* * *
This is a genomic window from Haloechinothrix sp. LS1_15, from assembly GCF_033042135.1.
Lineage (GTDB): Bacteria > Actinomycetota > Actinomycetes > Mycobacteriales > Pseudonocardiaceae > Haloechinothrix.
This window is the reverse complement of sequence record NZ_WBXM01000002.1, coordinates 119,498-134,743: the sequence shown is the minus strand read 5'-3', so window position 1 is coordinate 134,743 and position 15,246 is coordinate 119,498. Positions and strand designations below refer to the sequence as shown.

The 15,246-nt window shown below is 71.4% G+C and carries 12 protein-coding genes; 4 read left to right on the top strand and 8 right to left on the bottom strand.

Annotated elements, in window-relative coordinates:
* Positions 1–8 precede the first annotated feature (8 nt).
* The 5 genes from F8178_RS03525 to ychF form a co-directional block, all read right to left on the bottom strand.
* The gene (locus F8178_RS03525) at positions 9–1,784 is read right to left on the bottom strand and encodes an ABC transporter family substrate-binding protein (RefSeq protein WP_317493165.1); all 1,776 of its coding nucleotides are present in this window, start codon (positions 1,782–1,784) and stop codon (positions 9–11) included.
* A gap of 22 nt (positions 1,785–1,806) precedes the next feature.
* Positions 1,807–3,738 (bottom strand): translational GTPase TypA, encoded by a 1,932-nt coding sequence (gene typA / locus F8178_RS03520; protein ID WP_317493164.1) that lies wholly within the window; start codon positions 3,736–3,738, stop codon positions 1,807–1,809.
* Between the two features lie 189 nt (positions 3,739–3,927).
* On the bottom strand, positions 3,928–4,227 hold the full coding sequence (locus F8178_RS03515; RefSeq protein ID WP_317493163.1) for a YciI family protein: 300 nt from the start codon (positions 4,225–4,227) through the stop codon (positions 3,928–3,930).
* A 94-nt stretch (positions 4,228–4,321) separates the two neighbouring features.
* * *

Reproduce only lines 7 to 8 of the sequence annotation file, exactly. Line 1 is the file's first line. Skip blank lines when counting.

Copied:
* The 5 genes from F8178_RS03525 to ychF form a co-directional block, all read right to left on the bottom strand.
* The gene (locus F8178_RS03525) at positions 9–1,784 is read right to left on the bottom strand and encodes an ABC transporter family substrate-binding protein (RefSeq protein WP_317493165.1); all 1,776 of its coding nucleotides are present in this window, start codon (positions 1,782–1,784) and stop codon (positions 9–11) included.